It was a day in May 1984 when I first met Garth Coleridge Reeves Sr. I had immigrated to the U.S. that February and had spent the time in between looking for a job, both in South Florida and in New York, sending out probably 20 resumes. But, despite my 16 years of experience as a journalist in my native Guyana and parts of the Caribbean, no one hired me.
When I walked through the door of The Miami Times, at 900 NW 54th St. in Liberty City, I was fully prepared to be disappointed once again. But there was a ray of hope. I had read in The Miami Herald a few years earlier, that Reeves, the publisher, had passed the publication to the third generation of the family, his only son, also named Garth. He had planned to step away from the day-to-day operations but the younger Garth died in 1982 at age 30 from cancer and Reeves had to step back into the business. His other child, Rachel, was oriented towards business, not journalism.
I felt that, with my experience on small newspapers and with a Third World orientation, I could make a contribution to The Miami Times but acutely aware that it is an African-American newspaper and I am a Guyanese of Indian descent. Reeves put the doubts to rest after he interviewed me and said he was impressed by my resume. He offered me a job, on the spot, as a reporter.
I was eventually promoted to managing editor and given responsibility for the editorial content of The Miami Times. In the nearly 15 years I worked at the newspaper, Reeves allowed me full control, until I left to join The Miami Herald’s Neighbors staff in an effort to broaden my professional horizon.
Reeves seemed to trust me with the newspaper which his father, Henry Ethelbert Sigismund Reeves, started on Sept. 1, 1923. But he did more than that. I had an opportunity to see his interaction with community and political leaders of various kinds and with regular men and women at this time when he had already established himself and the paper as a bulwark against abuses against the African-American community. It did not take long for me to realize that this was a man of worth, a champion of the African-American community and a committed defender of civil rights.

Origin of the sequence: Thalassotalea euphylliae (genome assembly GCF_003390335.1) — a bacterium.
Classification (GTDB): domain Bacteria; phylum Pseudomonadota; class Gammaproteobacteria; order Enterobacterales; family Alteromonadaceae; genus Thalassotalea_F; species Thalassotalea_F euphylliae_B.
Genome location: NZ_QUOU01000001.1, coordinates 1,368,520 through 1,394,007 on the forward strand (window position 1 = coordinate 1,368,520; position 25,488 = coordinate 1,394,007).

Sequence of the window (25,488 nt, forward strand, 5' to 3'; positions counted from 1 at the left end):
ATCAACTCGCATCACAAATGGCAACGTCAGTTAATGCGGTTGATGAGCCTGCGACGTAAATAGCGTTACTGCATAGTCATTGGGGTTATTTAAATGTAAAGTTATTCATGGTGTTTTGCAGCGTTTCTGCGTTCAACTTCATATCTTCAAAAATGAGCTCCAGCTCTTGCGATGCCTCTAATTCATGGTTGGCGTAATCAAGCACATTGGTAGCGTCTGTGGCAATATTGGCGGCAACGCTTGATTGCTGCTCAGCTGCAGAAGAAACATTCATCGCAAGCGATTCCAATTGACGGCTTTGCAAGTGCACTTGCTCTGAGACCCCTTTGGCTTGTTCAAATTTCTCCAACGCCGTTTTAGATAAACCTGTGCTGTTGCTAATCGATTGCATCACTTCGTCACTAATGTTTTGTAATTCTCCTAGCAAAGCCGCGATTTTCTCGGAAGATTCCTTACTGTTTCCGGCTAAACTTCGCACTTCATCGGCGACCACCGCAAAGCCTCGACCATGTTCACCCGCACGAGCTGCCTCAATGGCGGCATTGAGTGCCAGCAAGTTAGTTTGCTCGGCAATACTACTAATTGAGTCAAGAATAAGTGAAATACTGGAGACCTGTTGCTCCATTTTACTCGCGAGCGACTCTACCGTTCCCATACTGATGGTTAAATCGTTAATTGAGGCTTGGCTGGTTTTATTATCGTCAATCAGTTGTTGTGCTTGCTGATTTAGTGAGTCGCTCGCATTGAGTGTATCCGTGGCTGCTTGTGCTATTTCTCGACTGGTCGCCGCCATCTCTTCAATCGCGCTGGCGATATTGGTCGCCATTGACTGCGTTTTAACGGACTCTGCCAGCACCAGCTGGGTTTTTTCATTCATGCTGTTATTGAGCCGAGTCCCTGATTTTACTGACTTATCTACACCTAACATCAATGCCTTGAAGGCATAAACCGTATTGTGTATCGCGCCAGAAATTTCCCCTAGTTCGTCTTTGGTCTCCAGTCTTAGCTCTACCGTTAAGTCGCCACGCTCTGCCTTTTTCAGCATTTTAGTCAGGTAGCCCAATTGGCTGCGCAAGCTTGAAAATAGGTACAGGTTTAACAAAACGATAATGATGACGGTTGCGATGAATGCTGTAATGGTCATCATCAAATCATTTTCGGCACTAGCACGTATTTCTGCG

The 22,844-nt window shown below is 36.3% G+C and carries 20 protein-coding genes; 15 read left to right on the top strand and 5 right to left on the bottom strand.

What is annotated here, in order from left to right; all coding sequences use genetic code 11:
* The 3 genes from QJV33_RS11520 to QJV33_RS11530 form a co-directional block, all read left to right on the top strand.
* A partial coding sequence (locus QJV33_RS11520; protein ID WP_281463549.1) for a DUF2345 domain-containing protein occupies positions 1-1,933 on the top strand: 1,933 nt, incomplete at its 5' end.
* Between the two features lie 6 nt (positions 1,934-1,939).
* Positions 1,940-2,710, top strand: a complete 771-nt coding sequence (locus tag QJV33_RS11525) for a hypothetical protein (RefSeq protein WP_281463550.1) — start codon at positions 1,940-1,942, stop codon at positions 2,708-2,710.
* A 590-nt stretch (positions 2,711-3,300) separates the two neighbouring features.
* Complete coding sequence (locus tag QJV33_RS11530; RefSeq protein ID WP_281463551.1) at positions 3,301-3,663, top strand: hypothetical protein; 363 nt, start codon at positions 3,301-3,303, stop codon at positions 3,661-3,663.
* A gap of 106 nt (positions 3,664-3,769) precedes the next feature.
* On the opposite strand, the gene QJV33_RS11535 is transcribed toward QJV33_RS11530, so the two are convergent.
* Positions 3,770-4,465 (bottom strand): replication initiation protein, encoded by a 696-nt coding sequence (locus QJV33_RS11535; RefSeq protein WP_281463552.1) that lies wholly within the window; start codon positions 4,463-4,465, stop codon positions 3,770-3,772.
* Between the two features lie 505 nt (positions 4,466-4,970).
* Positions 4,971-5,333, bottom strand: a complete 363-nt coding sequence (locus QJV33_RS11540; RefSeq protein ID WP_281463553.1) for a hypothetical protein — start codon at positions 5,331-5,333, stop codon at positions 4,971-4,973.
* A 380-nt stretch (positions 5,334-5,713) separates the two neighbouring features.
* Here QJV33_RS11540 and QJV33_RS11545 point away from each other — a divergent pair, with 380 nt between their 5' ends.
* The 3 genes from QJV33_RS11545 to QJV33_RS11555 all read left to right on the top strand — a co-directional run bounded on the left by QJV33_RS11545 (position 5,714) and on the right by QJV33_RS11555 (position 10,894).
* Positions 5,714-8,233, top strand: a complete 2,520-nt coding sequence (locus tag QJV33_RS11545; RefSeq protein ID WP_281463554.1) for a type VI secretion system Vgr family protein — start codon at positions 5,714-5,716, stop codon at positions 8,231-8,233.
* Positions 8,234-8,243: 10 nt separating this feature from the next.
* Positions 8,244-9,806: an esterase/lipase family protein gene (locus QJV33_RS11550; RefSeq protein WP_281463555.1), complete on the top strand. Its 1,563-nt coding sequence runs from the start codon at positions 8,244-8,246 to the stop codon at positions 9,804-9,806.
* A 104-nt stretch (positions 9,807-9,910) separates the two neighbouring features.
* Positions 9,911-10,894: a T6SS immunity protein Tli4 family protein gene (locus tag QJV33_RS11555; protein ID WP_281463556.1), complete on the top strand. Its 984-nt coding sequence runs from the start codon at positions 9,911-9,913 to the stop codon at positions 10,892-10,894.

I learned about his life story during conversations with him and it was a story not to be forgotten. He explained that when he was a young man he had little interest in journalism. He studied printing at Florida A&M University in his 20s and was more interested in that aspect of The Times when he returned from college because the paper was not making money and was being subsidized by the printing operation which his father, Henry E.S. Reeves, a master printer from the Bahamas, started in 1919. The elder Reeves started The Times to give a voice to the African-American community. The son’s attitude changed after he returned from nearly four years in the military.
Disembarking the ship, Reeves and other African-Americans had to use a separate path from whites. He was furious, saying in a Times interview for the paper’s 70th anniversary, “I took a new perspective. I gave 46 months of my life. I felt my country owed me something. When I came back, we were still on the back of the bus,” he said. He “could have been killed” serving his country and “the war didn’t change anything” at home, he told an audience at the Black Archives Historic Lyric Theater Cultural Complex in Overtown three years ago.
Reeves said he vowed to dedicate his life to resisting racism, in a city where it was historically deeply entrenched. He put The Times on the front lines of the struggle. By the time I arrived at his office looking for a job, the paper had already established a track record which earned it and its publisher the respect not only of his community but also of those outside and Reeves was already an icon among African-Americans and others. To know African-American Miami is to know Garth Reeves and The Miami Times.